Wide bandgap (AlN, GaN, SiC) RF-MEMS devices for extreme environment applications

A. Qamar, M.-R. Zadeh
University of Michigan,
United States

Keywords: waveband gap semiconductors, RF-MEMS, SAW, BAW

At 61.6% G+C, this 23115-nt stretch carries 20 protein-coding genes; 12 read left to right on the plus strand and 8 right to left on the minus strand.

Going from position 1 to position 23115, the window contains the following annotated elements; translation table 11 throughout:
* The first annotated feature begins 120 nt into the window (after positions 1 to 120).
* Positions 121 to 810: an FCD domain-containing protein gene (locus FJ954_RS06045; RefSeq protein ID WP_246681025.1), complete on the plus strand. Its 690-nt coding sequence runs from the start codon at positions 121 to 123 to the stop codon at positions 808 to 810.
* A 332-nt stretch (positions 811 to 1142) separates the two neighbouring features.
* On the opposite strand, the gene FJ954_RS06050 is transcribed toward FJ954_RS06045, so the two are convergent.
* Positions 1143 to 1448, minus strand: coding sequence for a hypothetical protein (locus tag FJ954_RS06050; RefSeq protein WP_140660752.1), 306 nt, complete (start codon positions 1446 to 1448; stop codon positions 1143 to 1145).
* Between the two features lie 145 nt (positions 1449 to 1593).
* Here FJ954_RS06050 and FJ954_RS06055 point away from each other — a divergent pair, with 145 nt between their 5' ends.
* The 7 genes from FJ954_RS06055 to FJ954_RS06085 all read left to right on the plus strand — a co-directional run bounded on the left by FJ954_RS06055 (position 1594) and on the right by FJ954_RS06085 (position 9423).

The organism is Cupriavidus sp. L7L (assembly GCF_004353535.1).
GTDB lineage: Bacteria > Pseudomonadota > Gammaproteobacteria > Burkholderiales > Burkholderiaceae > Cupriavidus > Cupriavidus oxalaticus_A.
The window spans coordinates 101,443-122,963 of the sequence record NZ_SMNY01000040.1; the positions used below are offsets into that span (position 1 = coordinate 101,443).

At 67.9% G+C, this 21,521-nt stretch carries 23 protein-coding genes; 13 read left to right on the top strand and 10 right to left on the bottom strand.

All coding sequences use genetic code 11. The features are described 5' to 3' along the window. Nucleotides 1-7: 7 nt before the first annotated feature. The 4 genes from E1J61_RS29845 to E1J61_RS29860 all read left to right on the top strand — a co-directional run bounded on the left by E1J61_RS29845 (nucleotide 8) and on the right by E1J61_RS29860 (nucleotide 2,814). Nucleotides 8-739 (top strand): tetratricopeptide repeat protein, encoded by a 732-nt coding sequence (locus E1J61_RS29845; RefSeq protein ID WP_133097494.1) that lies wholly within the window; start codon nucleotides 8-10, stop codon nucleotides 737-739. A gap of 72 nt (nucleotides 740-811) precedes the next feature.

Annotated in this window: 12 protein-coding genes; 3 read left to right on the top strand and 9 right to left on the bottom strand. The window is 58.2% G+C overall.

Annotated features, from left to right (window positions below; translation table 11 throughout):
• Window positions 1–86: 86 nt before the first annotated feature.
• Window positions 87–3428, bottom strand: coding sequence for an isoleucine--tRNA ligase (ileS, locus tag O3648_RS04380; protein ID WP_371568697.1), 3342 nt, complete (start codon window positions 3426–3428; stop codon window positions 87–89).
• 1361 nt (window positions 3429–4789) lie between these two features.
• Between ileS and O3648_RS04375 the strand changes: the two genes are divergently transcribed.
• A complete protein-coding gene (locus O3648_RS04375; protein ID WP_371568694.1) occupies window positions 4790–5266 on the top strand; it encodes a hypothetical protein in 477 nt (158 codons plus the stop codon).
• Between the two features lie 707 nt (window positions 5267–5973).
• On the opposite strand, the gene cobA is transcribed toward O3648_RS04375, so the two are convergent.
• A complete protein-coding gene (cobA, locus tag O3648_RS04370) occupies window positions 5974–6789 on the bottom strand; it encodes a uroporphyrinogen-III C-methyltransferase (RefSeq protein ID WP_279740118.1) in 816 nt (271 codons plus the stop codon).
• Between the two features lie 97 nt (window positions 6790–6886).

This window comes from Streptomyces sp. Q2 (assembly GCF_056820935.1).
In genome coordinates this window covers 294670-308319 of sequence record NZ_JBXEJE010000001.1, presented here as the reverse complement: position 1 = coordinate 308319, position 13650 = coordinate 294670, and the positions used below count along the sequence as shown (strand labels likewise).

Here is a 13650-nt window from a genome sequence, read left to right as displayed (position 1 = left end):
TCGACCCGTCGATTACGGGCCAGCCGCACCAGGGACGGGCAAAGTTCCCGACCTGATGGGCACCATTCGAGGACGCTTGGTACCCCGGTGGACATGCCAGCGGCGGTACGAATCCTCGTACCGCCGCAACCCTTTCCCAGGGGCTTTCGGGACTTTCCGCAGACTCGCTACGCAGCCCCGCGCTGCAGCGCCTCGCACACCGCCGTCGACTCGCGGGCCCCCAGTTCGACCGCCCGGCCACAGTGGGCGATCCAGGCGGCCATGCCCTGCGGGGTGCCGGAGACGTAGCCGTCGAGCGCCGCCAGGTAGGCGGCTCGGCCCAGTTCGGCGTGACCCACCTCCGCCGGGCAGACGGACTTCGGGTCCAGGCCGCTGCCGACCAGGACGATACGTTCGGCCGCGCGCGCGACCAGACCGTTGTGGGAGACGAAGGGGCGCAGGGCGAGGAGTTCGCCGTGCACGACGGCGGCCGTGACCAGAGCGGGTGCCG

The talk will focus on the development of unprecedented, robust, and highly sensitive piezoelectric resonators with high-quality factors (Qs) and improved electromechanically coupling coefficient using AlN/ScAlN, GaN, and SiC wide bandgap semiconductors. Among different piezoelectric materials, AlN/ScAlN is a much suitable choice for many RF applications due to its fabrication simplicity and reproducibility as well as its high thermal conductivity and compatibility with CMOS fabrication. The main objective is to investigate all the possible loss mechanisms in thin-film piezoelectric resonators and ultimately rectify the losses to produce ultra-high Q resonators for applications in radio frequency (RF) filters, integrated high-frequency oscillators, and low power resonant sensors. The losses are investigated by analytical modeling, COMSOL and experimentally with different heterostructures stacks of Al/AlN/Si and Al/AlN/SiC, etc. Analysis of surface acoustic wave (SAW) resonators and bulk acoustic wave (BAW) resonators using the wideband semiconductors will be presented, especially focusing on how to improve the figure of merit by different material stacks and techniques. For Super-High-Frequency (SHF) range (3-30GHz), the inter-digitated-transducer size reduces to submicron size, which seriously affects the figure of merit of SAW devices. In this talk, we will focus on how to enhance the figure of merit at SHF range and the ways to get the ultra-high Q SAW devices, which can be used, in harsh environment applications, especially for planetary exploration. Another wide bandgap material Gallium nitride (GaN), which is less explored for piezoelectric MEMS devices, will also be discussed. GaN has a high acoustic velocity (comparable to silicon) and large piezoelectric coefficients (comparable to that of aluminum nitride (AlN)). However, what is unique about GaN is that it is both a semiconductor and a piezoelectric material, unlike silicon and AlN. The action of piezoelectricity within a semiconductor allows for a family of versatile and sensitive transducers in GaN, amongst which, this research focuses on developing GaN resonators and RB-HEMTs. Along with new device development, this research aims at understanding the phenomena resulting from the simultaneous presence of piezoelectricity and conductivity in the same crystal. The acoustic wave propagating in such a crystal will be accompanied by a piezoelectric electric field, which in turn, acts on the mobile charge carriers (e.g., electrons). The effect of such interactions between electrons and phonons can be undesirable or very interesting, depending on the conductivity, and the crystalline properties of the material, as well as the acoustic wave frequency. To fully unlock the potential of GaN and realize an all-GaN MMIC, it is essential to co-integrate passive devices (such as resonators and filters), sensors (such as temperature and gas sensors), and other more-than-Moore functional devices with GaN ICs. This study will provide a platform for all-GaN MMIC devices and systems. Silicon Carbide (SiC) on the other hand is a piezoresistive material, which can be used for pressure/force/strain sensing in the harsh environment and when combined with piezoelectric materials (AlN, GaN), it can provide a platform for the coexistence of low loss passive devices (resonators, filters) and sensors (pressure, stress, strain, temperature).